Just a thought on our technologies of immediacy: Is there a connection between frequent engagement with the type of communication shared in the short bursts of a text message and “tweet,” and what I have been seeing in the classroom the past several years, namely, students who have difficulty with either an argument that requires time to unfold or lengthy descriptive passages in fiction? The number of students who openly complain about articles that are too long and contain repetition, passages by C.S. Lewis which contain examples of his famous analogies, or passages in novels and short stories that are not driving the plot has been on the increase in recent years. Of course high school students complain about this-and-that, but I’ve been surprised at how often these complaints are directed at prose and fiction that is very well written. I first noticed it about 6 or 7 years ago in my Lewis classes. “Too many analogies; why doesn’t he just say it and move on?” Recently an article on Galileo was met with comments about how it “says the same thing over and over again.” Last semester, when reading The Children of Men by P.D. James with students, many of them expressed rather strong disapproval of how slow the buildup in the first part of the book was, when James was establishing the characters and the situation. My beloved Jane Austen has even been taken to task for being too darned slow and not getting on with business.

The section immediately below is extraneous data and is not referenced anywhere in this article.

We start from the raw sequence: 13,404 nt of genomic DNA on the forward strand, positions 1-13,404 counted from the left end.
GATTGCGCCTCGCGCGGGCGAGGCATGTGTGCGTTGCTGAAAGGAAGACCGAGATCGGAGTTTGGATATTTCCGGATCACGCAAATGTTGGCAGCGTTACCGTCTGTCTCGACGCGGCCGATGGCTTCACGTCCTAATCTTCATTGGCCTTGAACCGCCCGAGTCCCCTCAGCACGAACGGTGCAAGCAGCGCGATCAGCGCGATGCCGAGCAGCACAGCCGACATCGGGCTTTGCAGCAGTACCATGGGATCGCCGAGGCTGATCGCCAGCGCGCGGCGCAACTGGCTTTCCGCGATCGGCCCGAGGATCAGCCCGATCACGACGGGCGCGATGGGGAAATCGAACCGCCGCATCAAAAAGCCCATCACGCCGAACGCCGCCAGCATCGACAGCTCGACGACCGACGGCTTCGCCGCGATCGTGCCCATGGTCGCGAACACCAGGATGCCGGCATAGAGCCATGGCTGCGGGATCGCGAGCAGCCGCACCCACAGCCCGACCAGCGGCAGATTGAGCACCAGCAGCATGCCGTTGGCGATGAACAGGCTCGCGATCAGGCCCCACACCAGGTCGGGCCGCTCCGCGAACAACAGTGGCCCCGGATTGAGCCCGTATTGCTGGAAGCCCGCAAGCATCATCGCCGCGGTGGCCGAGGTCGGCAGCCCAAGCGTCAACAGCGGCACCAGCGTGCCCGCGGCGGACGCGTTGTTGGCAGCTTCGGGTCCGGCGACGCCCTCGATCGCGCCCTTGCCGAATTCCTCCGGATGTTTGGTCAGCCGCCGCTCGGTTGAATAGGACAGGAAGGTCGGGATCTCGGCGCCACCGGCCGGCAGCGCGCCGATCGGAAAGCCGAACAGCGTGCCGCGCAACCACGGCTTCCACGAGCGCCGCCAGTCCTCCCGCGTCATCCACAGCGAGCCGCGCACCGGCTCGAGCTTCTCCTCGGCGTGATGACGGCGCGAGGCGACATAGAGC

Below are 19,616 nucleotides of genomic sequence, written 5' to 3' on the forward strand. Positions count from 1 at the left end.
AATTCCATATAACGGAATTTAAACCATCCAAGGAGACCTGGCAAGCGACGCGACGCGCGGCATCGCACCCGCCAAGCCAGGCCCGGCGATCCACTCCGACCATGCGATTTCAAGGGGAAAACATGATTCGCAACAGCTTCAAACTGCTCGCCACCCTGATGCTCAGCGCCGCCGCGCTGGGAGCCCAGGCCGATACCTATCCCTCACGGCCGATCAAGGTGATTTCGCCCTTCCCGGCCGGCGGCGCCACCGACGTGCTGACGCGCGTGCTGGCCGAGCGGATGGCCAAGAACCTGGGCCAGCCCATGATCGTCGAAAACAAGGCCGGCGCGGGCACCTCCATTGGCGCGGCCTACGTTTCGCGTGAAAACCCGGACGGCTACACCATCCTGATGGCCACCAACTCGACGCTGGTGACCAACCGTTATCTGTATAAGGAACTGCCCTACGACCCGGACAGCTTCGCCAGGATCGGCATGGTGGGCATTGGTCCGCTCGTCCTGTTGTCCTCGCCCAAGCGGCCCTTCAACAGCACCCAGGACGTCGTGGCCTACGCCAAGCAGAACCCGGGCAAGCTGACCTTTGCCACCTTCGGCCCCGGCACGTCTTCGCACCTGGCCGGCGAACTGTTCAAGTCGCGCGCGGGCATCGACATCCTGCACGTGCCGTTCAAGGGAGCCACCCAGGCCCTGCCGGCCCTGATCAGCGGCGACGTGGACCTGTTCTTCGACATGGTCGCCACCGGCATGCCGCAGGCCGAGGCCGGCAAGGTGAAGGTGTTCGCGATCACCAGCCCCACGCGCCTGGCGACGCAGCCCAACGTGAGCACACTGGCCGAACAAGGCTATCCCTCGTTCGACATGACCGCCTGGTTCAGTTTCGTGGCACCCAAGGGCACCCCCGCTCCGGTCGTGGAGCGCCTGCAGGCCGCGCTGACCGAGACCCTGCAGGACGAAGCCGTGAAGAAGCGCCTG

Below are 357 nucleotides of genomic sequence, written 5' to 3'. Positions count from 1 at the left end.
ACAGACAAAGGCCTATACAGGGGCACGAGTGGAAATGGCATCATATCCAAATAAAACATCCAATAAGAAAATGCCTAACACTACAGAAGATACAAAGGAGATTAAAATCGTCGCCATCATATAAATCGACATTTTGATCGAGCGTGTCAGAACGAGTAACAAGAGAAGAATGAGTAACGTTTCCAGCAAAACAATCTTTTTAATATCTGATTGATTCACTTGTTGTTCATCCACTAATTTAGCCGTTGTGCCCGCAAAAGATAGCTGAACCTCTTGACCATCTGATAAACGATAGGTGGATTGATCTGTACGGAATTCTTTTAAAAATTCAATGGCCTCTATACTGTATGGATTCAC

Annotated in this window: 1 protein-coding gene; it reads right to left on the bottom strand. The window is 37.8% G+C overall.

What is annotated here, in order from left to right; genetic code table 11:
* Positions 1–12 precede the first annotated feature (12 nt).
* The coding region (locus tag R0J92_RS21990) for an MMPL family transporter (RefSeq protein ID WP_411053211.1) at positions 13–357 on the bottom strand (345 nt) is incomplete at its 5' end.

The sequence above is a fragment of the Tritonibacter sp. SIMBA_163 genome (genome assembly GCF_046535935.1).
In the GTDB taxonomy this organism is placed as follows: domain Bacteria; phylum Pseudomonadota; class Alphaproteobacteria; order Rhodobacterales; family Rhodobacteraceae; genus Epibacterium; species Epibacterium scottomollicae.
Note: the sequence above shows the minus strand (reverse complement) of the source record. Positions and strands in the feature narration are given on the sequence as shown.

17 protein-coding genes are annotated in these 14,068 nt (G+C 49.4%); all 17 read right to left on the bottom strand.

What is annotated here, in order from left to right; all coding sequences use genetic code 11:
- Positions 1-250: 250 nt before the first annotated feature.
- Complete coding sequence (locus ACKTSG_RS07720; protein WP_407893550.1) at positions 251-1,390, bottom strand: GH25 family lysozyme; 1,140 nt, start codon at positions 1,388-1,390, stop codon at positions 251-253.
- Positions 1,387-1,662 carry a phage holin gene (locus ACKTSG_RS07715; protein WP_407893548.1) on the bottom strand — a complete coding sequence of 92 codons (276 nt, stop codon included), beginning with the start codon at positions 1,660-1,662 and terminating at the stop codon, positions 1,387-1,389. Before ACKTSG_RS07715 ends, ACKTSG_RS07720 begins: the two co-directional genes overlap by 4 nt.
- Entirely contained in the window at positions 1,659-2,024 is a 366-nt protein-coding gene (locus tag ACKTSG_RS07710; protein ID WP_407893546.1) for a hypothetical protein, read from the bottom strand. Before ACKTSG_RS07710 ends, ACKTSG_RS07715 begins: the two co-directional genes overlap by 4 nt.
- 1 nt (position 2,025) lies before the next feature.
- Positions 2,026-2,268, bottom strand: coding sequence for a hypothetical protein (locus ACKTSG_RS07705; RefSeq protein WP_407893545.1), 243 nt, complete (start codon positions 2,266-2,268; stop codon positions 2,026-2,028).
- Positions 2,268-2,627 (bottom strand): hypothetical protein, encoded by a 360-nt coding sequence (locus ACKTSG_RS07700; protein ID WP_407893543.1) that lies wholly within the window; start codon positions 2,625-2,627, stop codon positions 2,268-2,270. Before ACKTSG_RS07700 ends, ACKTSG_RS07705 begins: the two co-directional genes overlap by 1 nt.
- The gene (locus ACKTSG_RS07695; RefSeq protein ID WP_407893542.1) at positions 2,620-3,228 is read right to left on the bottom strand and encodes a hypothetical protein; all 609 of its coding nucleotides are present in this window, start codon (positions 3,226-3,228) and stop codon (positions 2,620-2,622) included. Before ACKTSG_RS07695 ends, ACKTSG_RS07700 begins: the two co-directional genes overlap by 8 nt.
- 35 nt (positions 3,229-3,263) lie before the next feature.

Apocalyptic rantings are best left for premillennial dispensationalists, but I’m tempted toward some of my own when students go after Jane Austen, not to mention C.S. Lewis. As any careful reader knows, good arguments and fiction both take time. Apt analogies clarify an argument and make it not only easier to grasp, but also more winsome. Effective characterization also requires time and patience, and a writer who knows what he or she is about is will often linger when describing and setting up. None of this can be reduced to bullet points or quick summaries. And fiction is not just about “what happens.” Yet so many students struggle with this, and I have a hard time believing it’s just another example of kids being kids. Something new is brewing, it seems, and I have to wonder whether or not the pernicious habit of saying whatever trivial thing you happen to be thinking at the moment in the form of a text message or a tweet, again and again and again, doesn’t diminish your capacity to think beyond the immediate moment and make you lose all patience with a writer who says “Slow down, please, we’re going to be here a while.” Is the world of ICT making this impossible? Is it conditioning people to think only in short bursts, and turning them away from the type of writing and thinking that helps us to engage reality beyond the moment? Will it make critical thinking in education a luxury? The inability to think beyond the moment is a characteristic of early childhood, something we ask our children to advance beyond. What happens if they don’t want to?Share on Facebook